(ii) creating a negative environment at a school for another individual, and

(b) the behaviour occurs in a context where there is a real or perceived power imbalance between the pupil and the individual based on factors such as size, strength, age, intelligence, peer group power, economic status, social status, religion, ethnic origin, sexual orientation, family circumstances, gender, gender identity, gender expression, race, disability or the receipt of special education.

The Accepting Schools Act, 2012, is intended to address the complexity of bullying among students and refers specifically to the context of bullying behaviour in schools. Bullying behaviour is, for the first time in Ontario, defined as including psychological, social or academic harm and harm to an individual's reputation. The definition refers broadly to bullying dynamics such as a power imbalance based on size, age, intelligence, peer group power, economic status, social status, family circumstances, gender expression and the receipt of special education, among others. These terms are not defined in the new legislation.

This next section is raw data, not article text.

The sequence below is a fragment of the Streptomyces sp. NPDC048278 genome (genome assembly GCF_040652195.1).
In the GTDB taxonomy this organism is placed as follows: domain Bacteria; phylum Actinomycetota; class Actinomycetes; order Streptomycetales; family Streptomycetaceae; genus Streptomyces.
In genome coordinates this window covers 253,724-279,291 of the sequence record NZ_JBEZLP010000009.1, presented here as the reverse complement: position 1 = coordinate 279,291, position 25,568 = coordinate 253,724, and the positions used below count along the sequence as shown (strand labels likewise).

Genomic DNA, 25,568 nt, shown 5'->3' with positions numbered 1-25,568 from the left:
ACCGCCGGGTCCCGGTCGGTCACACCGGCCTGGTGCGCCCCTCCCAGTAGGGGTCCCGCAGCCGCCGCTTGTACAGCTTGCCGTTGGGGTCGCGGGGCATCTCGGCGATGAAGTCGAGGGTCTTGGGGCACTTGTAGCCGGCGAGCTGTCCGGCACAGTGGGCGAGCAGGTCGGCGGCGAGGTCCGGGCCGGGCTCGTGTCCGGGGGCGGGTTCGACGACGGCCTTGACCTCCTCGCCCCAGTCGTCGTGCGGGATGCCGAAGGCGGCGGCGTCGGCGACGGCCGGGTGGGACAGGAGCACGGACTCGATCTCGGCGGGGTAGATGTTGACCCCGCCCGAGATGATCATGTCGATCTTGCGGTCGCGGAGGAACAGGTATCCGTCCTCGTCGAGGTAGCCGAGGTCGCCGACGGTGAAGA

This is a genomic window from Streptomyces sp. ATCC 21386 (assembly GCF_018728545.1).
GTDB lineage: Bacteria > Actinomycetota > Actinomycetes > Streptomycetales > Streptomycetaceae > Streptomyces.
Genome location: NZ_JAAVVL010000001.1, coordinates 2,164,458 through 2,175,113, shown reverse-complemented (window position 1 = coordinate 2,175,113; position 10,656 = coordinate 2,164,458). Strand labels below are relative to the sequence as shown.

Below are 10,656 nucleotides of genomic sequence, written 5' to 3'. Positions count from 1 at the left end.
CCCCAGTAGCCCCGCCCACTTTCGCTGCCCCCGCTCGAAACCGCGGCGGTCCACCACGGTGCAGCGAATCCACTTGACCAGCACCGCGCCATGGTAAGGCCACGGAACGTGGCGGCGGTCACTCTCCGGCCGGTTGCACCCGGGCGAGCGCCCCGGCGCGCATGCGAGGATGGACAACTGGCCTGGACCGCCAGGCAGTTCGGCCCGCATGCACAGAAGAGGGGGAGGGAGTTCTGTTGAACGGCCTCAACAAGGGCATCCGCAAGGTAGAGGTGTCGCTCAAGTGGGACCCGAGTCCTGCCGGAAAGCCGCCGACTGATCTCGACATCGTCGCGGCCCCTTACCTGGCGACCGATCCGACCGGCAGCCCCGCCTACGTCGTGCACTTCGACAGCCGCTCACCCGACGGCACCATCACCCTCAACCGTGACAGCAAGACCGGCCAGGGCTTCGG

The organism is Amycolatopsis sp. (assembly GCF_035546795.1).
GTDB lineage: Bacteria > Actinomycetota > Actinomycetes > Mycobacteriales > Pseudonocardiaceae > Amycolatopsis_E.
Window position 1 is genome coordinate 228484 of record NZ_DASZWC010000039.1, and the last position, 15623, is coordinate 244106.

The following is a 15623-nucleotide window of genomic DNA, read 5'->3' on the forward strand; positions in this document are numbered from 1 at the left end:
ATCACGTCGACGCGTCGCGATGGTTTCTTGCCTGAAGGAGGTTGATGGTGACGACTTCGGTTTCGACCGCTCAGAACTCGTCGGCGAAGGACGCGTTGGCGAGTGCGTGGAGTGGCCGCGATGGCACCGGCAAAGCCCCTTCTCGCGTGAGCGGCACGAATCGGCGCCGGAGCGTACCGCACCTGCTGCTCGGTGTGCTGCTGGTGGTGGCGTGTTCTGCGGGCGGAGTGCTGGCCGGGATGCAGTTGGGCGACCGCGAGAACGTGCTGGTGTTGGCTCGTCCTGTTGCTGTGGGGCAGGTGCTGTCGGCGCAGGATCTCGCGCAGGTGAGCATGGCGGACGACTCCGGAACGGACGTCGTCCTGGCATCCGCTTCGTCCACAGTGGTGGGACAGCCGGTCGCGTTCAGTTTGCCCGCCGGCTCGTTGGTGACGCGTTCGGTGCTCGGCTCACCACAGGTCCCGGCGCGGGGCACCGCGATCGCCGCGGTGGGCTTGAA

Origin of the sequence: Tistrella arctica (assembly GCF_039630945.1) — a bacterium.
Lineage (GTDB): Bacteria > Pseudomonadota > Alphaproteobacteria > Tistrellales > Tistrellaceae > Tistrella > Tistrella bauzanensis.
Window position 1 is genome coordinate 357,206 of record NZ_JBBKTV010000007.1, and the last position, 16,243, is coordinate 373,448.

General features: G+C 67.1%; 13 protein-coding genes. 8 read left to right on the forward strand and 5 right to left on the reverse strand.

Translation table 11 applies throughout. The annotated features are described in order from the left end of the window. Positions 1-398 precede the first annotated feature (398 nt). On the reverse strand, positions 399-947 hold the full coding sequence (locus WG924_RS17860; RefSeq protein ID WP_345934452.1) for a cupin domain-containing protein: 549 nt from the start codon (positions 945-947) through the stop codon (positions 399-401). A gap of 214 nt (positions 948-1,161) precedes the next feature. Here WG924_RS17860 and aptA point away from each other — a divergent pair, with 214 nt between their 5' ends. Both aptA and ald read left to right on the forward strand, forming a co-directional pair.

Moving the new definition of bullying from Ministry policy into the Education Act will give it enhanced legal authority. In this regard, it is hoped that there will be a greater awareness among all stakeholders, including students, teachers, school administration and parents as to what constitutes bullying and confirming that such behaviour is not acceptable in Ontario schools.

This definition of bullying pertains to repeated and aggressive behaviour "by a pupil". The previous definition in PPM 144 applied where bullying behaviour was initiated by any member of the school community. In this regard, the new definition only applies to bullying behavour that is initiated by a student.